Animals: Tradition - Philosophy - Religion Article from

Towards a Religion of Compassion

From Victoria Moran,
June 2022

It perplexes me no end when spiritual communities with so much to recommend them ignore, avoid, and even disavow including so-called “farm animals” within the scope of Divine love and protection.

order of the cross
This is the symbol of The Order of the Cross. Their teachings state: “​The members of The Order of the Cross are dedicated to living a life of compassion and follow a pacifist and vegan or vegetarian way of life.”

I was in the lunch line at Kripalu, my first time at this yoga retreat in the Berkshires that I’d heard about since the 1970s. I knew they’d gone through a major restructuring some years back and one of the concessions they made to stay in business was adding meat, fish, and eggs to their previously lacto-vegetarian menu. With this background information, it wasn’t the fact that meat was offered that threw me. It was that there were two lines, one marked “Main Buffet,” the other, “Vegetarian Buffet.”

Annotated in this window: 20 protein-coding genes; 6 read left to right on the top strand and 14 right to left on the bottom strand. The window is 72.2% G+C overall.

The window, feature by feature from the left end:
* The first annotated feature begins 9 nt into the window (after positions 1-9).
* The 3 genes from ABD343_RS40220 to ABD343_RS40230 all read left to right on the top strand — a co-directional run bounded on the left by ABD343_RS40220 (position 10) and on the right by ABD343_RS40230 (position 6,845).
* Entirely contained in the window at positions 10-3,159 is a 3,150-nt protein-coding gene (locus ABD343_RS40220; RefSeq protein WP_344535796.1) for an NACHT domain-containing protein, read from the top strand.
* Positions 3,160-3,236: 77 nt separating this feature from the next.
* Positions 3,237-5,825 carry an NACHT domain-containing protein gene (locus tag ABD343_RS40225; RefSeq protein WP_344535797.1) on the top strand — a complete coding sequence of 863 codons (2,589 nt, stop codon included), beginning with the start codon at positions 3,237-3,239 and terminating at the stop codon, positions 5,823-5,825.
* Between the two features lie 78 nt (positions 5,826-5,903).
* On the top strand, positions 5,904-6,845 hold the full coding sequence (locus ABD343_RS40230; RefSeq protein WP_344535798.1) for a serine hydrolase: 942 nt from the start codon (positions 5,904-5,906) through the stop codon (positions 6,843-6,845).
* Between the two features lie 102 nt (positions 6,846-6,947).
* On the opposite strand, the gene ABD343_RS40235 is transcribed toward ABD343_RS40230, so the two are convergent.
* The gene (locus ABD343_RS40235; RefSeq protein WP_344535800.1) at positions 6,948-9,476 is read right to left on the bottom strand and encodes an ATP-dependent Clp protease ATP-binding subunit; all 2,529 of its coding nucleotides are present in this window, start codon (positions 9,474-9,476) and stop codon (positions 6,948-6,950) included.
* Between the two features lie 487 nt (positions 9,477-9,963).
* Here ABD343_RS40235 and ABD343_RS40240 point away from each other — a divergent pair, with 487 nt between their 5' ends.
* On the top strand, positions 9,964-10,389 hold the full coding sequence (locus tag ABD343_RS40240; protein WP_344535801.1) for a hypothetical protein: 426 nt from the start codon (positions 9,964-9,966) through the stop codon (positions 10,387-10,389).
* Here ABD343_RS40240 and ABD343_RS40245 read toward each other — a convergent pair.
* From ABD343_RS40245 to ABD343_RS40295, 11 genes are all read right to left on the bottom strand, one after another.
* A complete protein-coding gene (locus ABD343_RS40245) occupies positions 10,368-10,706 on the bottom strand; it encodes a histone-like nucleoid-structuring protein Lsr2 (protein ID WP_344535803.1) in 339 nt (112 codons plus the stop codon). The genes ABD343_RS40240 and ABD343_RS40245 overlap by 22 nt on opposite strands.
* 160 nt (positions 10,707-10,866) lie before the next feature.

This is a yoga retreat. While only slowly and painstakingly opening to veganism, yoga and its communities throughout the centuries have been vegetarian. The idea that the meat-eating norm would ever be seen as “Main” at a yoga institute would never have crossed my mind.

I used to feel that same at the Unity Inn, on the grounds of Unity World Headquarters outside my hometown of Kansas City. While I was seventeen when I discovered yoga, I knew about the progressive Christian movement, Unity, from before I could toddle. My grandmother-aged nanny (and first spiritual teacher) took me to church with her at Unity, and I learned to read before kindergarten from their devotional magazine, Daily Word, published to this day. Unity was founded in the 1890s by devoted vegetarians Charles and Myrtle Fillmore.

They were as close to vegan as people got before the concept was codified in the 1940s, and they were vocal about it. The Unity Inn was one of the nation’s first vegetarian restaurants and at its zenith in the mid-1920s, was serving nearly 2,000 meals every day with no animals on the menu.



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